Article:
Kayaker Paddling: A 65-year old disabled Veteran has embarked on what promises to be quite an impressive adventure by kayak. Last year, Joseph Mullin set off on a 2000 mile (3218 km) journey from Maine to the southernmost tip of the Florida Keys in an effort to raise awareness and fund for Mission 22, an organization dedicated to help prevent veteran suicide.
The idea for the expedition came about when Mullin learned that 20 American vets commit suicide each and every day. That’s a staggering number. Mullin himself suffers from PTSD and can understand the challenges that these men and women face. So, to try to help out, he has set out on this kayak expedition, which is now about a third of the way complete
Dubbed the “One Man, One Mission to Save Thousands” expedition, the journey started at the West Quoddy Head Lighthouse in Maine on April 30, 2017. The lighthouse marks the easternmost point in the U.S., jutting out into the Atlantic ocean. From there, he started paddling south along the East Coast with plans to ultimately finish in Key West, Florida.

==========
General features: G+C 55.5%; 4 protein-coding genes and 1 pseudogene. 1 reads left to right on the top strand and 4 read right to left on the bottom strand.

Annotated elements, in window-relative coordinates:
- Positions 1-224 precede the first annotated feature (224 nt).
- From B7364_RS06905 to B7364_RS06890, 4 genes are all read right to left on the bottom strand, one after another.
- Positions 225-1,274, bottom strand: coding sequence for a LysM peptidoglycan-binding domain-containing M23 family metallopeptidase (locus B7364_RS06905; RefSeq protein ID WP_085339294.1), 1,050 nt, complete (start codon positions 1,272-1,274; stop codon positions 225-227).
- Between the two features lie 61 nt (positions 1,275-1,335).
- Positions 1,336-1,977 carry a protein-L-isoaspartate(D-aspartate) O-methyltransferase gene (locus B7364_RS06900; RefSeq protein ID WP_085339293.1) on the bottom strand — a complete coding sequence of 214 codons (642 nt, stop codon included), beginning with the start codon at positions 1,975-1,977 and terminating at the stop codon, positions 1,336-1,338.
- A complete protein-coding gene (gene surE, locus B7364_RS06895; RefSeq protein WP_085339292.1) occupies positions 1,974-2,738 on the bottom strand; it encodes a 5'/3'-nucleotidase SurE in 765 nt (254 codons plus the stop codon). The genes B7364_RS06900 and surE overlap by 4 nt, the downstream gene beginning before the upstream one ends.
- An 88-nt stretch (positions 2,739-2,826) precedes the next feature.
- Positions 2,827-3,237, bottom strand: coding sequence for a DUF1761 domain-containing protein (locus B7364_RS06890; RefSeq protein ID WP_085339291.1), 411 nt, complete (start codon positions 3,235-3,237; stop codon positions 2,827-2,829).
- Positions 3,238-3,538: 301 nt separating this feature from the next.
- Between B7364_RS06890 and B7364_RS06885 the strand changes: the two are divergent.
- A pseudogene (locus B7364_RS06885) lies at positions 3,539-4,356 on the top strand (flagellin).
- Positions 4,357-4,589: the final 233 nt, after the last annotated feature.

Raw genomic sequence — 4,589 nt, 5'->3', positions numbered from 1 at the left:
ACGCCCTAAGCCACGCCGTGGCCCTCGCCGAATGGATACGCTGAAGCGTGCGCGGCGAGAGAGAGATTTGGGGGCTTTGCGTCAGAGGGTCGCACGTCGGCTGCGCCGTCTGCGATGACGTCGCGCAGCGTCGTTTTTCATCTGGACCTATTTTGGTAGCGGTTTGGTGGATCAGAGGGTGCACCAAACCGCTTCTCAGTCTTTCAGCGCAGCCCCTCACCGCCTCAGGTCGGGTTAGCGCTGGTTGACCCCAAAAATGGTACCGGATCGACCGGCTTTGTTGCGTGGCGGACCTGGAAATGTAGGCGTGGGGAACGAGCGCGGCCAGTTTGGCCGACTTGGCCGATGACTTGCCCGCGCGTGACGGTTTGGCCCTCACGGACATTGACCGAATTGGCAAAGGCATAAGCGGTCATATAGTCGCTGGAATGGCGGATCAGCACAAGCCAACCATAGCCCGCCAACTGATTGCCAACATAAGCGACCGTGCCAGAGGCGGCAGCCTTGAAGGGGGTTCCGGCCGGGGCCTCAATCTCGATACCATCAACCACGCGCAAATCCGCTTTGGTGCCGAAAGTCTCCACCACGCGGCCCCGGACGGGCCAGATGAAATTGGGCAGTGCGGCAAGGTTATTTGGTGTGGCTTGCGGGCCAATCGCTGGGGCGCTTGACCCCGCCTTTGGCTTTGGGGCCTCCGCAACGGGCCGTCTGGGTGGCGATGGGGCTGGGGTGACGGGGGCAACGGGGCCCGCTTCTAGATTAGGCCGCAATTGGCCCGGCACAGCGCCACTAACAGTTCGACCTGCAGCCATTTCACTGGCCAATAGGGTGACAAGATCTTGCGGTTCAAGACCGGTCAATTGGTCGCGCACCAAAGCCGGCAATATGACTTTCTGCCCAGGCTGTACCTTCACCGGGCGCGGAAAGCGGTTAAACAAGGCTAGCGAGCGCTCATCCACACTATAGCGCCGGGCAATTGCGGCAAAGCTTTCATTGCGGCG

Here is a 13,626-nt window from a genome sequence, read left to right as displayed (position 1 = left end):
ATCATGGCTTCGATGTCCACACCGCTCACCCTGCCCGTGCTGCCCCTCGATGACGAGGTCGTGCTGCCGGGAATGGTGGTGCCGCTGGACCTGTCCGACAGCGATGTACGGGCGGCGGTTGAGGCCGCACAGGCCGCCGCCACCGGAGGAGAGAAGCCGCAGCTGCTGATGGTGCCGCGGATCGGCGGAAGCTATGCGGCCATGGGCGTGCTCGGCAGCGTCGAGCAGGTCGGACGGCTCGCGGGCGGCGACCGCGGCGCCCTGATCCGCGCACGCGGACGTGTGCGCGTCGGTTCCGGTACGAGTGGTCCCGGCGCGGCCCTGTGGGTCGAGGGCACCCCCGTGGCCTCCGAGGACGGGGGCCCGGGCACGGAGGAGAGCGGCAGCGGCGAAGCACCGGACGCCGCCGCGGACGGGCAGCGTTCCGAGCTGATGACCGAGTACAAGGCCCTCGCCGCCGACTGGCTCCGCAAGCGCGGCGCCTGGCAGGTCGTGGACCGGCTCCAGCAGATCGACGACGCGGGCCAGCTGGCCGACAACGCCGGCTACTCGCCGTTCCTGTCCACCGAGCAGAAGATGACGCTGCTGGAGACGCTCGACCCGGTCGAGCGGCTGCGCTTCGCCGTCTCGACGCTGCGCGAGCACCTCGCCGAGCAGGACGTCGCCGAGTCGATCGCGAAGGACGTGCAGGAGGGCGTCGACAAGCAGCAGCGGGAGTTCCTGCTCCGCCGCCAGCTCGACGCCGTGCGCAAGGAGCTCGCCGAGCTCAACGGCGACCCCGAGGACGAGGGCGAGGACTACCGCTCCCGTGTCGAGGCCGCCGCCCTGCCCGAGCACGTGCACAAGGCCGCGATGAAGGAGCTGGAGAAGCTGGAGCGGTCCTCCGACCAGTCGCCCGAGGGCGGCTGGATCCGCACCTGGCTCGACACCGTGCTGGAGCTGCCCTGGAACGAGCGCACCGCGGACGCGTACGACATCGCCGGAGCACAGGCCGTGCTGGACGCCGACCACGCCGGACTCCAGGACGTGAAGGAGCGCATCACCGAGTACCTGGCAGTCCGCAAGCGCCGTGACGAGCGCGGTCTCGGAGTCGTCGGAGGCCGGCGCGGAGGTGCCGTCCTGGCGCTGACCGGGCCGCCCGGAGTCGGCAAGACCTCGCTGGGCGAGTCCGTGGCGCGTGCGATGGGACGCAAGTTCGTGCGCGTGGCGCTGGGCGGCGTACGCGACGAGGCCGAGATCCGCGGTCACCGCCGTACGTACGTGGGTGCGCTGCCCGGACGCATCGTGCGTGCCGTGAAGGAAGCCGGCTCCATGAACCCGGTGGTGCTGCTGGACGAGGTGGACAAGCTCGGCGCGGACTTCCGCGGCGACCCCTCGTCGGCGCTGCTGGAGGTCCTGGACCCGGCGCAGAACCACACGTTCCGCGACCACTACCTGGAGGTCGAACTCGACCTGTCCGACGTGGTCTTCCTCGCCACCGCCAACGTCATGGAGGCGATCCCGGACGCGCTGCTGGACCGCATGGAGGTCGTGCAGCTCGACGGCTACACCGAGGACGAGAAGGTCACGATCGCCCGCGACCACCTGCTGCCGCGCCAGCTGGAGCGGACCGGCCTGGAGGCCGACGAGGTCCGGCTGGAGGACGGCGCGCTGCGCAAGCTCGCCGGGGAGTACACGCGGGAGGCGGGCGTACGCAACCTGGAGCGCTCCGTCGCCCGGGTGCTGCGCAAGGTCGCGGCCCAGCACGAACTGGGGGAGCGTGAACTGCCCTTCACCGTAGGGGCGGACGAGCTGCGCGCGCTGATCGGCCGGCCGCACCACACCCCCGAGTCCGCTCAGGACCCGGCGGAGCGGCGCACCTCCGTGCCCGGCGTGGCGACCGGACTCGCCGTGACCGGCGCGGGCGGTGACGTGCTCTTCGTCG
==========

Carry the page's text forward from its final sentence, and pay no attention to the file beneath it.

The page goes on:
Mullin says that he had to suspend his expedition temporarily when he reached Rhode Island where his original kayak started to lose buoyancy and stability. He went from covering 30-40 nautical miles per day down to just 10, so he knew he had to find a replacement. He tells Canoe & Kayak magazine that it took some time to research the right boat for the trip but eventually he found one that should do the trick. Now, he’s waiting out the winter before he resumes the voyage, which should start again in April.
Joe says that on Day 1 he ran into trouble thanks to an overloaded kayak. After two hours on the water, he capsized but because his boat was so heavy, he couldn’t self rescue. He called for help from the Coast Guard, but it took them an hour to get to him. He spent that time in 38ºF (3.3ºC) water and developed hypothermia. He ended up spending some time in the hospital while he recovered, but soon resumed the paddle.
He’s also faced poor weather conditions, heavy seas, and high winds along the way, all of which have caused delays at times. He’s also had some positive experiences along the way too, including watching an orca whale breach just a meter off of his kayak and meeting some helpful and friendly people throughout the trip.
Hopefully, Joe will be back on the water in a couple of months and resuming his journey south. He is doing it for a good cause and it is quite the impressive undertaking. Find out more in his interview with Canoe & Kayak.
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